top priority. At C5 Alliance, we believe that data is our clients’ most valuable asset and our role is to help them protect it from those who will inevitably try to take it. Businesses need to consider how their data is stored and backed up as well as compliance with GDPR regulation. By covering all these bases, organisations will minimise the recovery time and impact on their business operations.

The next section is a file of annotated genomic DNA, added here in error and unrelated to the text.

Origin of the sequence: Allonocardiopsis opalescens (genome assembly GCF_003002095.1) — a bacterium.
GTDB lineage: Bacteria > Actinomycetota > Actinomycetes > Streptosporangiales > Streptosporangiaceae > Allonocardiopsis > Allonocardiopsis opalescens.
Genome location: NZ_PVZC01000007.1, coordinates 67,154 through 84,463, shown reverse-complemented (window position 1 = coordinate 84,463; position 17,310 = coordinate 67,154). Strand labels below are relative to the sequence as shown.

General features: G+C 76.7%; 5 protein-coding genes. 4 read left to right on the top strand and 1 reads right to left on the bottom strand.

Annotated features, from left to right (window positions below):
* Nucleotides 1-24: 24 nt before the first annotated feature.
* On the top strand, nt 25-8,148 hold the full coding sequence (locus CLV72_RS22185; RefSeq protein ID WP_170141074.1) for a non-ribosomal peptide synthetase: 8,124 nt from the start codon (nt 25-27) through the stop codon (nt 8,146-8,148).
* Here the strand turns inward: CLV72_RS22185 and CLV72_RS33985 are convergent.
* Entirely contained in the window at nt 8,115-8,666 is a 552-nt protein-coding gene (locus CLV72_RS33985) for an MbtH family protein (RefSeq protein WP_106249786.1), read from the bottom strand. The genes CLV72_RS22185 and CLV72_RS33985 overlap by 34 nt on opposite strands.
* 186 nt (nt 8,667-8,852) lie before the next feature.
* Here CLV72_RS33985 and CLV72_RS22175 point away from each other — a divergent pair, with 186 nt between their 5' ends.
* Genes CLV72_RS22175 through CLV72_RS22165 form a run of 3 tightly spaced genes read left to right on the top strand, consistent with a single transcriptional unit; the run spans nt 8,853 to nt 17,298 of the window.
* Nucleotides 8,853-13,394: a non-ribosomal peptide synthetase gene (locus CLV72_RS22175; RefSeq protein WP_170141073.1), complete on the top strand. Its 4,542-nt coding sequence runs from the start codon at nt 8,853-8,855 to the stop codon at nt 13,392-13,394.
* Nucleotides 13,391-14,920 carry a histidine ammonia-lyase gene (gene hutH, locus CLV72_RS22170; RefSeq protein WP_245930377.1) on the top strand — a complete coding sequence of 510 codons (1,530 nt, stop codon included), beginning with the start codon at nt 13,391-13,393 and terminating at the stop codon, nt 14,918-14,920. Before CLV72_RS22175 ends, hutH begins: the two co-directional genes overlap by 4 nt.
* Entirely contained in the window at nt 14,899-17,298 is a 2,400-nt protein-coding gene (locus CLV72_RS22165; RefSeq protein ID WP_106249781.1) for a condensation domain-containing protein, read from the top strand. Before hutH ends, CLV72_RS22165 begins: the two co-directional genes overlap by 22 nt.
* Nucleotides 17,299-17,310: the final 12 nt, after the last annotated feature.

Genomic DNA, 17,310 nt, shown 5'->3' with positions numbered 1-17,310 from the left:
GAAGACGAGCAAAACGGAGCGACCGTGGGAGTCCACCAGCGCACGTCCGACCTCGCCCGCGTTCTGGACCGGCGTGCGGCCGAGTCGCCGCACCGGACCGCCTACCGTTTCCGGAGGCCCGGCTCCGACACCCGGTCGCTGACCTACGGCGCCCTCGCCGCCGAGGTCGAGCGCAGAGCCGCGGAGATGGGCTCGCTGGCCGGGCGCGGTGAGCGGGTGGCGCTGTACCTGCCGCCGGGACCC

TEAMWORK The desire for businesses to ‘digitally transform’ is also a response to the dramatic demand for, and increase in, collaboration and teamwork in today’s workplace. Employees are on twice as many internal teams as five years ago. This marks a transition from personal productivity to group productivity. According to Microsoft, the amount of time employees spend engaged in ‘collaborative’ work – in meetings, on phone calls or answering emails – has increased by about 50%. Perhaps even more significantly, this kind of work now takes up more than 80% of employees’ time. This has meant that organisations today are using a myriad of tools to communicate – team chat, email, intranet and other social channels for organisationwide communications. The rationale for multiple collaboration tools is that every group and person is unique and has their own functional needs and way they prefer to work. Some will use only email, while others will live primarily in chat. If an organisation doesn’t have the tools available, then often employees download and use their preferred solution, which poses a significant risk for organisations as shadow IT develops and there’s no way to uniformly manage